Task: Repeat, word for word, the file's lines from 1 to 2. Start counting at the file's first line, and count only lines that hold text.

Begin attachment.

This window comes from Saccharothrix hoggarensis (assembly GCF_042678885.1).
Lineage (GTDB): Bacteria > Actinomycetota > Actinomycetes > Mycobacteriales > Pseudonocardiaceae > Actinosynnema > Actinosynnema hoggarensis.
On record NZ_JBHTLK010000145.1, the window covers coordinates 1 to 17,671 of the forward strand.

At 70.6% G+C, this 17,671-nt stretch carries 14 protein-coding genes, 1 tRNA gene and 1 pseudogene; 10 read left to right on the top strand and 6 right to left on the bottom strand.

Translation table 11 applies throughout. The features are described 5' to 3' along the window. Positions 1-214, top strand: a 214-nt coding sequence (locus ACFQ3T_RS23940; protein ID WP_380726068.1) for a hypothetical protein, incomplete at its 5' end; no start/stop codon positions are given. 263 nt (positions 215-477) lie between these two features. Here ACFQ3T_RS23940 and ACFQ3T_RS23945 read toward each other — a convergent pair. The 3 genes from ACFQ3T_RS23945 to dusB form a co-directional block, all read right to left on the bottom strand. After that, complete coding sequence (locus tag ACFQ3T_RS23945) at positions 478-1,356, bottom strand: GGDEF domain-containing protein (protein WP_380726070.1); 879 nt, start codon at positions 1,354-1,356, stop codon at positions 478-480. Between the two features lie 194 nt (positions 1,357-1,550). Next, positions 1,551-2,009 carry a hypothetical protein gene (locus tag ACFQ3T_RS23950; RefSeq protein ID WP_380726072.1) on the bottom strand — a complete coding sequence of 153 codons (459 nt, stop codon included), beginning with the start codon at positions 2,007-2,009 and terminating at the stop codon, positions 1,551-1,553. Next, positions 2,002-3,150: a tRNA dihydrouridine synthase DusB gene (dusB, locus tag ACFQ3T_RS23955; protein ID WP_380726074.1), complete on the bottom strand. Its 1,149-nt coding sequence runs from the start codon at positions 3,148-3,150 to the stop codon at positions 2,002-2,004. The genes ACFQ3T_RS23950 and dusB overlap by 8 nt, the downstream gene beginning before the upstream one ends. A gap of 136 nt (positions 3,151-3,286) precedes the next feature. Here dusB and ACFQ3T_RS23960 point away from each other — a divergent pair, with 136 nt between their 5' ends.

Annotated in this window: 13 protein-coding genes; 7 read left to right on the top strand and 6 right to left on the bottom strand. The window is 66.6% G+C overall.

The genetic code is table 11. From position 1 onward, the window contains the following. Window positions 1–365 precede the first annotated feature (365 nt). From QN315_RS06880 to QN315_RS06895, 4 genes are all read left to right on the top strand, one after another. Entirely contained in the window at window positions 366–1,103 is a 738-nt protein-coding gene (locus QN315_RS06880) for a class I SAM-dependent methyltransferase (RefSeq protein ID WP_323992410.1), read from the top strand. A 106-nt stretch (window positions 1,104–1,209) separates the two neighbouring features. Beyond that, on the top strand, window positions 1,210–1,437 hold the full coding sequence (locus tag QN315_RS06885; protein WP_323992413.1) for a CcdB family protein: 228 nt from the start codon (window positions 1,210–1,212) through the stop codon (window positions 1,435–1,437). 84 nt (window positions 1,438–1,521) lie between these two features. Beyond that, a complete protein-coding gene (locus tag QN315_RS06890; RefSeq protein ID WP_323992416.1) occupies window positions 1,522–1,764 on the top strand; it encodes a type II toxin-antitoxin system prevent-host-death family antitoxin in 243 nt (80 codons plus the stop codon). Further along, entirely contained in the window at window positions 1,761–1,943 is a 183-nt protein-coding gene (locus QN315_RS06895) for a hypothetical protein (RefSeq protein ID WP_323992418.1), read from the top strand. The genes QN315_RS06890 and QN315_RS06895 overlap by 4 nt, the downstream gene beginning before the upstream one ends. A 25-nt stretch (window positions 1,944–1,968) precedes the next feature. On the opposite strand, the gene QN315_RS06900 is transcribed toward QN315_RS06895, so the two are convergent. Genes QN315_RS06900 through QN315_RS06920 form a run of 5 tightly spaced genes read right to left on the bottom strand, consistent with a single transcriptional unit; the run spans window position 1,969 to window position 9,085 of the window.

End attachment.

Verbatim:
This window comes from Saccharothrix hoggarensis (assembly GCF_042678885.1).
Lineage (GTDB): Bacteria > Actinomycetota > Actinomycetes > Mycobacteriales > Pseudonocardiaceae > Actinosynnema > Actinosynnema hoggarensis.